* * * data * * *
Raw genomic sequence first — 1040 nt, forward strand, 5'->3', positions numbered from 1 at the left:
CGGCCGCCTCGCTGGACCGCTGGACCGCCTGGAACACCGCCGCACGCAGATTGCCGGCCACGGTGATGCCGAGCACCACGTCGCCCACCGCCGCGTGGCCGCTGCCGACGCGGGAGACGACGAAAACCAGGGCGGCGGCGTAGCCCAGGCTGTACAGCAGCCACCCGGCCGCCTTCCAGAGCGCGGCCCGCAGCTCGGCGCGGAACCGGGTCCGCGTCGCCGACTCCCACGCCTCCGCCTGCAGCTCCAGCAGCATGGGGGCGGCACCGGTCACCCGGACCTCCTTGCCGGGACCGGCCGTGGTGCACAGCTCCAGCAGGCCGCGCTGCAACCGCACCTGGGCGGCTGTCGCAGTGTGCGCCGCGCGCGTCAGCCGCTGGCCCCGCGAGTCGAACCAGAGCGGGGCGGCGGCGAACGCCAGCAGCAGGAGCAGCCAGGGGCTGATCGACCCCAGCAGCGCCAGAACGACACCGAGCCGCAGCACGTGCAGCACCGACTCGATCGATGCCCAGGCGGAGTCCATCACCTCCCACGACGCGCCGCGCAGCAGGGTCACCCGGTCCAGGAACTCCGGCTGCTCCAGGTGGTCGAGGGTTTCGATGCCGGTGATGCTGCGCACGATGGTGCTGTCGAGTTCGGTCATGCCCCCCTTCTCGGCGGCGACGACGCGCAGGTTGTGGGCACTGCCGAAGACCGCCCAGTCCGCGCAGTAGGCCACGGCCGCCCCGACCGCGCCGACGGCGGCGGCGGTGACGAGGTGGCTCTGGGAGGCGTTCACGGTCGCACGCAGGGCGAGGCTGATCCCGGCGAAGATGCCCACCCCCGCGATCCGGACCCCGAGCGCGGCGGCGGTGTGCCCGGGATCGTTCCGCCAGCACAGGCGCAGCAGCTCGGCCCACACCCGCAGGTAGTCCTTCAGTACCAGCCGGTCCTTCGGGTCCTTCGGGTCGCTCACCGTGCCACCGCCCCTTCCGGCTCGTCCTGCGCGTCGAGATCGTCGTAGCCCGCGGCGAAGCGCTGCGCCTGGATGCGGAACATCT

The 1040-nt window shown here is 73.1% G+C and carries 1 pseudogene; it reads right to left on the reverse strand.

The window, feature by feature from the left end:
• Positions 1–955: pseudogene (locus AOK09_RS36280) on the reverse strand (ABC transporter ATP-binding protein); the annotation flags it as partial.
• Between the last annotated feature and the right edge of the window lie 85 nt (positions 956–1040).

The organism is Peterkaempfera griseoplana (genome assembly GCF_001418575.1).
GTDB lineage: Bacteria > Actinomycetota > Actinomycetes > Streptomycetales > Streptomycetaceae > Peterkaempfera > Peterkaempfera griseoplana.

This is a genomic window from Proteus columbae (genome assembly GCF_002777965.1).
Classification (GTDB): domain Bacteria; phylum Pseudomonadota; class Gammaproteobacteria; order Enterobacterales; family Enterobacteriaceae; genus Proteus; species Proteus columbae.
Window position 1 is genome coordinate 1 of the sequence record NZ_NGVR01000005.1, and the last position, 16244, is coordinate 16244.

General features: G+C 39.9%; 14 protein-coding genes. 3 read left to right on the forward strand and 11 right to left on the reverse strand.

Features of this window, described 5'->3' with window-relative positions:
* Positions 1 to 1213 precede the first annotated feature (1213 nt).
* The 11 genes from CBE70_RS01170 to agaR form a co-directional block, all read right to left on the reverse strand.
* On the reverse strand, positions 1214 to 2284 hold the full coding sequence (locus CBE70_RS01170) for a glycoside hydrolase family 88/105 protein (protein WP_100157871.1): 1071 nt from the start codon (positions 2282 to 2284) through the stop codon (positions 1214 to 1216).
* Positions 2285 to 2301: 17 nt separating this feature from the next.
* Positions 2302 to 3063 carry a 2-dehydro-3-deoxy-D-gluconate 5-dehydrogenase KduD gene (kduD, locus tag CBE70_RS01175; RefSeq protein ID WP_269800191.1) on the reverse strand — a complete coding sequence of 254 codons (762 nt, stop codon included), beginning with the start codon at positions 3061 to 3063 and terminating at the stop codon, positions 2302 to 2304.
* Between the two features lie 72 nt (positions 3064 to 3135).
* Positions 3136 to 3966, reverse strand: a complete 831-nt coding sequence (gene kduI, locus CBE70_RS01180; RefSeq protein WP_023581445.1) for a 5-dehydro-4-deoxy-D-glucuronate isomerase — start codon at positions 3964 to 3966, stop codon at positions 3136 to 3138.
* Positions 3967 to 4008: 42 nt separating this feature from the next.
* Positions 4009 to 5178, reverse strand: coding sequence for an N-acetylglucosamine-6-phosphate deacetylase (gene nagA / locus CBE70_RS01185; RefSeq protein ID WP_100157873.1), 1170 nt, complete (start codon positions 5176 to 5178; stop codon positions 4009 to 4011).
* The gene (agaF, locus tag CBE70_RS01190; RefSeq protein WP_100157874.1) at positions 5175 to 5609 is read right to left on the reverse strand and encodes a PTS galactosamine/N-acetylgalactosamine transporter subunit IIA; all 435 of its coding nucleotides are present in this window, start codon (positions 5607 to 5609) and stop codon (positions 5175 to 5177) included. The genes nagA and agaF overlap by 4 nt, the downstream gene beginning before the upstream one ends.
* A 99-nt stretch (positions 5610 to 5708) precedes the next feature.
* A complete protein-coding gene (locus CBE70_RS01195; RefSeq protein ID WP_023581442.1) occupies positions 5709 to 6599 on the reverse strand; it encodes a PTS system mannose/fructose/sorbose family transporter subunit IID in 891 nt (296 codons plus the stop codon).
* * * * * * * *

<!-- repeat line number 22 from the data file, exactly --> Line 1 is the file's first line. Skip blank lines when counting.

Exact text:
* Positions 4009 to 5178, reverse strand: coding sequence for an N-acetylglucosamine-6-phosphate deacetylase (gene nagA / locus CBE70_RS01185; RefSeq protein ID WP_100157873.1), 1170 nt, complete (start codon positions 5176 to 5178; stop codon positions 4009 to 4011).